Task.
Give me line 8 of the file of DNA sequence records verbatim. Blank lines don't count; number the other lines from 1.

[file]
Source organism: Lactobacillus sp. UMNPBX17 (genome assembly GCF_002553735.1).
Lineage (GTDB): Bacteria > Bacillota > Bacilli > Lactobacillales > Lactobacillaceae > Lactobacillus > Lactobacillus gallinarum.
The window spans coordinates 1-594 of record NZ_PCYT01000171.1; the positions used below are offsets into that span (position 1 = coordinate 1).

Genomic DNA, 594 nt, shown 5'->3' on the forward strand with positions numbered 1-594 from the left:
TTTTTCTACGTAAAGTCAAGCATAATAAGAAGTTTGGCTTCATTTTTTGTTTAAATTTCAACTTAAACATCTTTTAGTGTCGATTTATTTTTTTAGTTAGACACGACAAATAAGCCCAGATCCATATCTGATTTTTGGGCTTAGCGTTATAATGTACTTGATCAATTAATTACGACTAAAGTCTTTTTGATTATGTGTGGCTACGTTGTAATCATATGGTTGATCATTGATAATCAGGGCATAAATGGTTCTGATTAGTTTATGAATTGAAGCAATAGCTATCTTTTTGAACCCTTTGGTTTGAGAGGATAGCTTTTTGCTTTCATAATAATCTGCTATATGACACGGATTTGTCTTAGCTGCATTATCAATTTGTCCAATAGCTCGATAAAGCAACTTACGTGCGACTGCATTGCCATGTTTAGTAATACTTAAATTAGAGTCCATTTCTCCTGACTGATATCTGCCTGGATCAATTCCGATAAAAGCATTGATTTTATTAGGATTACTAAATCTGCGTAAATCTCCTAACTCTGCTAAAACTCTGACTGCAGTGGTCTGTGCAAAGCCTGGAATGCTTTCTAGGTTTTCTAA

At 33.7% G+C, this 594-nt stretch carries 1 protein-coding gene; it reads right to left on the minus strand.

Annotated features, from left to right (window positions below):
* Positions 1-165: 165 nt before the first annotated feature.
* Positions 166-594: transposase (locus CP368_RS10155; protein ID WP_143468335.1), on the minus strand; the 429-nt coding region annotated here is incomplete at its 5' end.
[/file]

* Positions 1-165: 165 nt before the first annotated feature.